NEW JERSEY — The pandemic has not only provided people with a want to learn, as many scroll through TikTok and Instagram to see the latest buzzy recipe; but it also shed light on the need to learn to cook. With uncertainty clouding the future, many began to feel that a recipe repertoire consisting of toast and cereal would not cut it in the months ahead.
A Bloomberg report showed that 42% of Gen Zers (born in 1997 or later) and 37% of Gen Xers (born between 1965 and 1980) plan on continuing home cooking, even when a semblance of “normal” has been achieved.
While the hunger to learn new kitchen skills will always be present, the format in which those lessons are delivered have begun to shift.
Award-winning cookbook author and recipe developer Rick Rodgers has been teaching cooking classes all over the country for over 35 years.
“If I wanted to stay relevant, I need to pivot my approach,” said Rodgers. “The virtual route was the best way for me to continue to teach when brick-and-mortar schools were not an option.”
Rodgers plans to launch his own online school, Coffee and Cake, in early April, which will focus on café desserts from Austria and Hungary.
Coffee and Cake’s structure is built for the person who loves to bake and is up for a confectionary challenge. Through these virtual classes, Rodgers will teach students to make desserts like sachertorte, a Viennese specialty, and Rigó Jancsi, the decadent cube-shaped chocolate cake from Hungary.
He pointed out that, like restaurants over the past 10 months, many traditional cooking schools have unfortunately shuttered. Some, however, have adapted to online platforms.
Passion for Spices, Summit’s local cooking school, is launching a new program called Cook at Home. Through the virtual series, students can learn to make foods from around the world, including Thailand, the Mediterranean and India, from renowned chefs during two-hour Zoom classes.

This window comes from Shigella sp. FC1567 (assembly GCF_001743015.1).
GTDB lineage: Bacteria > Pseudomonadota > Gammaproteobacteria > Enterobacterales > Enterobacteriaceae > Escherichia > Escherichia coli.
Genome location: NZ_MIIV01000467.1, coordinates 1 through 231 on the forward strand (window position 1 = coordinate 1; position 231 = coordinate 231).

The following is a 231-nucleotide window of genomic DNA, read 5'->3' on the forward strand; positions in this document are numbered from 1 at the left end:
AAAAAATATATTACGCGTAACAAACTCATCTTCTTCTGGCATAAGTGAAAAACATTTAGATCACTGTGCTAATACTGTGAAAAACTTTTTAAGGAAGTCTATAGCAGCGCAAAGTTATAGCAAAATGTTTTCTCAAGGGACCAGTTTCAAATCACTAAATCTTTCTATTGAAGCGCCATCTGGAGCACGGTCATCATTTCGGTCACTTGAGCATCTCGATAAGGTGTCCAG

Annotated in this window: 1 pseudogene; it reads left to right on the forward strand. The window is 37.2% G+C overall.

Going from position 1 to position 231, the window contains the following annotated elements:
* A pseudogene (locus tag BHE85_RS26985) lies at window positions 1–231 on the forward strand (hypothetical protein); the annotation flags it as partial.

“All the time, people tell me they are looking for something different to eat,” said May Fridel, CEO and founder of Passion for Spices. “But more importantly, they are looking for family activities. Cooking just brings people together.”
Virtual cooking classes are more convenient than going onsite to a location. Even the headache of grocery shopping is taken care of in some cases, whereas participants have the option of picking up ingredient kits.
Of course, hosting classes in a virtual environment comes with its set of challenges. Keeping everyone at the same pace without being able to jump in and physically help out is a common hurdle. But some chefs have found workarounds to create a personalized experience, even if it’s through a screen.
New Jersey resident and culinary instructor for Hoboken’s Hudson Table, Chef Gene Monaco, feels fully equipped when leading his groups.
“Guests still feel a great sense of accomplishment after completing their dishes; the same as they would if they were in-person,” he said.
Cooking schools that operate only out of their physical location are limited to how many people who can drive to their class. Those that offer virtual experiences, whether in place of, or in addition to in-person, are now only limited to those in the world who have internet connection — and that’s a lot more opportunity.
“People will always love being in a room together having a shared experience, that part will never change,” Rodgers said. “But they also like being able to rewind a recording to go over a particularly difficult step, and the ability to learn on their own time is invaluable.”
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